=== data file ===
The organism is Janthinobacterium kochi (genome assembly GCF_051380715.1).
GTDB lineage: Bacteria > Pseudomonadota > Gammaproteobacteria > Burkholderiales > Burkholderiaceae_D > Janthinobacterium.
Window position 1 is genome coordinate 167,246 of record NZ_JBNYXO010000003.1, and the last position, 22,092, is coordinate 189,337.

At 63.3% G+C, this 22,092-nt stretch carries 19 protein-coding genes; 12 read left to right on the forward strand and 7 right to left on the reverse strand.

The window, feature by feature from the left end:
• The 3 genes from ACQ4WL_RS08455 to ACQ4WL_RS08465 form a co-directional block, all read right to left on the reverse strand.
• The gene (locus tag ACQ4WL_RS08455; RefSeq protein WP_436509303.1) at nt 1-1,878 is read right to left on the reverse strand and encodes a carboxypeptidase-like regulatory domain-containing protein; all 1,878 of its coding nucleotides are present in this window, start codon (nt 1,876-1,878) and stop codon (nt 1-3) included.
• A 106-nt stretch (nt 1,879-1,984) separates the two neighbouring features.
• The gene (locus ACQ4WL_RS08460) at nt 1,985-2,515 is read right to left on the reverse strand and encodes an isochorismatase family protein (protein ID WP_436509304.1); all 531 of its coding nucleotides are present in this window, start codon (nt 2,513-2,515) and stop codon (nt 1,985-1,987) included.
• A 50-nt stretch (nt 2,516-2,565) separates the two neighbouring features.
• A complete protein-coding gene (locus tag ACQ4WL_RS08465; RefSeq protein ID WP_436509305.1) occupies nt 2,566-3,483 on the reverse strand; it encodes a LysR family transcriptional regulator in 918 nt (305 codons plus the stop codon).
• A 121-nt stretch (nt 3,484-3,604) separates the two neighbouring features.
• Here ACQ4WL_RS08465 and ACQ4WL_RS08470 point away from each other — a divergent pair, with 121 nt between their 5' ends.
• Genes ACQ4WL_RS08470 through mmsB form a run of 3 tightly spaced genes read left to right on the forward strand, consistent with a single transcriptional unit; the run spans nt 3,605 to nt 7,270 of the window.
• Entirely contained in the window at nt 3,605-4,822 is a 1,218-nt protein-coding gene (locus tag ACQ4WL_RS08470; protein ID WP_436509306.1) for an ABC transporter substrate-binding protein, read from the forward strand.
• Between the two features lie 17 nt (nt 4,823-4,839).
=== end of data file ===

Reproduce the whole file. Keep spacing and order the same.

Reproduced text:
The organism is Janthinobacterium kochi (genome assembly GCF_051380715.1).
GTDB lineage: Bacteria > Pseudomonadota > Gammaproteobacteria > Burkholderiales > Burkholderiaceae_D > Janthinobacterium.
Window position 1 is genome coordinate 167,246 of record NZ_JBNYXO010000003.1, and the last position, 22,092, is coordinate 189,337.

At 63.3% G+C, this 22,092-nt stretch carries 19 protein-coding genes; 12 read left to right on the forward strand and 7 right to left on the reverse strand.

The window, feature by feature from the left end:
• The 3 genes from ACQ4WL_RS08455 to ACQ4WL_RS08465 form a co-directional block, all read right to left on the reverse strand.
• The gene (locus tag ACQ4WL_RS08455; RefSeq protein WP_436509303.1) at nt 1-1,878 is read right to left on the reverse strand and encodes a carboxypeptidase-like regulatory domain-containing protein; all 1,878 of its coding nucleotides are present in this window, start codon (nt 1,876-1,878) and stop codon (nt 1-3) included.
• A 106-nt stretch (nt 1,879-1,984) separates the two neighbouring features.
• The gene (locus ACQ4WL_RS08460) at nt 1,985-2,515 is read right to left on the reverse strand and encodes an isochorismatase family protein (protein ID WP_436509304.1); all 531 of its coding nucleotides are present in this window, start codon (nt 2,513-2,515) and stop codon (nt 1,985-1,987) included.
• A 50-nt stretch (nt 2,516-2,565) separates the two neighbouring features.
• A complete protein-coding gene (locus tag ACQ4WL_RS08465; RefSeq protein ID WP_436509305.1) occupies nt 2,566-3,483 on the reverse strand; it encodes a LysR family transcriptional regulator in 918 nt (305 codons plus the stop codon).
• A 121-nt stretch (nt 3,484-3,604) separates the two neighbouring features.
• Here ACQ4WL_RS08465 and ACQ4WL_RS08470 point away from each other — a divergent pair, with 121 nt between their 5' ends.
• Genes ACQ4WL_RS08470 through mmsB form a run of 3 tightly spaced genes read left to right on the forward strand, consistent with a single transcriptional unit; the run spans nt 3,605 to nt 7,270 of the window.
• Entirely contained in the window at nt 3,605-4,822 is a 1,218-nt protein-coding gene (locus tag ACQ4WL_RS08470; protein ID WP_436509306.1) for an ABC transporter substrate-binding protein, read from the forward strand.
• Between the two features lie 17 nt (nt 4,823-4,839).